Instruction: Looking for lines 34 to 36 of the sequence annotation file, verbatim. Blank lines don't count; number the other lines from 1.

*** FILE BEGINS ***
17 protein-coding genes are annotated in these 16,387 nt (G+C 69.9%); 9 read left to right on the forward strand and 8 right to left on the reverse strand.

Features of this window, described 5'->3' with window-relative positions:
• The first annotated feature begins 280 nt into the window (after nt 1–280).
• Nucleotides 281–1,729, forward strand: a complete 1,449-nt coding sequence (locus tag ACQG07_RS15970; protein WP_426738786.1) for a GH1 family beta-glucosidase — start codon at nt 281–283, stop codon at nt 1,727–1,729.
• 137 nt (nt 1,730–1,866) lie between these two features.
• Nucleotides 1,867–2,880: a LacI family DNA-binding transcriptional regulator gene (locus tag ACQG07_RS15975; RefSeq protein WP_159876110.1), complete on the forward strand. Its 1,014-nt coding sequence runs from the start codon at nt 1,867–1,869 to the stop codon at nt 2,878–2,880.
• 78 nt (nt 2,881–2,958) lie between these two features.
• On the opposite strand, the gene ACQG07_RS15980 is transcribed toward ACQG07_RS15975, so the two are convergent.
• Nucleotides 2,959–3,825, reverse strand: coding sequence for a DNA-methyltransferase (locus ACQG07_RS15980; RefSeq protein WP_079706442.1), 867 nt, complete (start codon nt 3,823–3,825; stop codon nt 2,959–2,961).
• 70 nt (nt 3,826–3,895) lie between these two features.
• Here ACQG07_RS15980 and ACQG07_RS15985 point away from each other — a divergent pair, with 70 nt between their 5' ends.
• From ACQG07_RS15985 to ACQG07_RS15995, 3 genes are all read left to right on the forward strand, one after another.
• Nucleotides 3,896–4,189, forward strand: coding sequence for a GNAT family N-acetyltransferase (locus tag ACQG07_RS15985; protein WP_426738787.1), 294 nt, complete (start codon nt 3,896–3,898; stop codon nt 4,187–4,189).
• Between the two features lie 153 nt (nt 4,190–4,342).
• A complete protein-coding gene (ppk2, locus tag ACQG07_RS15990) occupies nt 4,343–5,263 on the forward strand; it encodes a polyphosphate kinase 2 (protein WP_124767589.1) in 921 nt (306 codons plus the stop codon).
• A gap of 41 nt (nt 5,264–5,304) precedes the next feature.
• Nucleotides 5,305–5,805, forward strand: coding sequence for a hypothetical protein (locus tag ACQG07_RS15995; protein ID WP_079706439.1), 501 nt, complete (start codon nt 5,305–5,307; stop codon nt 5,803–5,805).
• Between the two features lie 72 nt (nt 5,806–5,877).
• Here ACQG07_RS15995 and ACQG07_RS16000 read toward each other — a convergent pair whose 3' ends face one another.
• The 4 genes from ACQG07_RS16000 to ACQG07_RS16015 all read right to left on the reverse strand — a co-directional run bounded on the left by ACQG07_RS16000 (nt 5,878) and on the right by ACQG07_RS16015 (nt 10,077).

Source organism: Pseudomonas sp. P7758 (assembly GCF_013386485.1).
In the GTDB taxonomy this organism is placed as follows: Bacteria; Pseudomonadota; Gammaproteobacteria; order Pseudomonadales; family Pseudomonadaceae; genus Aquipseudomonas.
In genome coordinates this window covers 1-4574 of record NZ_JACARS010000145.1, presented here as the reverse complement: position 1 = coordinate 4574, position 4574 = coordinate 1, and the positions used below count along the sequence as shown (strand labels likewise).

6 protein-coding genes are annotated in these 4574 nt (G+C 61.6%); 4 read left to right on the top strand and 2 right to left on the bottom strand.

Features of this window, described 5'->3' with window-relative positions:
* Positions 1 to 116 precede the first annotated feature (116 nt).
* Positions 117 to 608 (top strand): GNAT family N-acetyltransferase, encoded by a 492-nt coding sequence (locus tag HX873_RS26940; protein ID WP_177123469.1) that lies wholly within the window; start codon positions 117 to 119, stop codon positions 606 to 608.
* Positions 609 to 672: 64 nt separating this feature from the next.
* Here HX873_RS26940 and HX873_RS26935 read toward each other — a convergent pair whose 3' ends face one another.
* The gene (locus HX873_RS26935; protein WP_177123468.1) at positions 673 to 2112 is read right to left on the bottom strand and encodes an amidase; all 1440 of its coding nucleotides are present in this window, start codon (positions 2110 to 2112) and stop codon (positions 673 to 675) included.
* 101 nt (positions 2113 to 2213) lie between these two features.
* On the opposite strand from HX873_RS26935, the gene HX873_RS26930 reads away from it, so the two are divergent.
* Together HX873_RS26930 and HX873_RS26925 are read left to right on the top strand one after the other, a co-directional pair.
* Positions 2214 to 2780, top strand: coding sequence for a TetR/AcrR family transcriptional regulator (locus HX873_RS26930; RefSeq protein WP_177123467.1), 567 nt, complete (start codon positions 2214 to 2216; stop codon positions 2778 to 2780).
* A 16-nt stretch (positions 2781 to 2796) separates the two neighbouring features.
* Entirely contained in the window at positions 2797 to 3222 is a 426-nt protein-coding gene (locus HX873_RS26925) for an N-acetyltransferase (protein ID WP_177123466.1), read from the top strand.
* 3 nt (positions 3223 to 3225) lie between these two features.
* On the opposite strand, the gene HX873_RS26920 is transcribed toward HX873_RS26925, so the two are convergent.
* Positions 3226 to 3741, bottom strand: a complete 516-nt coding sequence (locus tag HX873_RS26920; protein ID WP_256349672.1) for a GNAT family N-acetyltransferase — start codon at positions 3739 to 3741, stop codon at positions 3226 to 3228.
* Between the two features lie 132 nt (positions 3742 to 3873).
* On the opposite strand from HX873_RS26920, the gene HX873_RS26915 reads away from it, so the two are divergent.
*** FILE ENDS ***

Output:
* Positions 2214 to 2780, top strand: coding sequence for a TetR/AcrR family transcriptional regulator (locus HX873_RS26930; RefSeq protein WP_177123467.1), 567 nt, complete (start codon positions 2214 to 2216; stop codon positions 2778 to 2780).
* A 16-nt stretch (positions 2781 to 2796) separates the two neighbouring features.
* Entirely contained in the window at positions 2797 to 3222 is a 426-nt protein-coding gene (locus HX873_RS26925) for an N-acetyltransferase (protein ID WP_177123466.1), read from the top strand.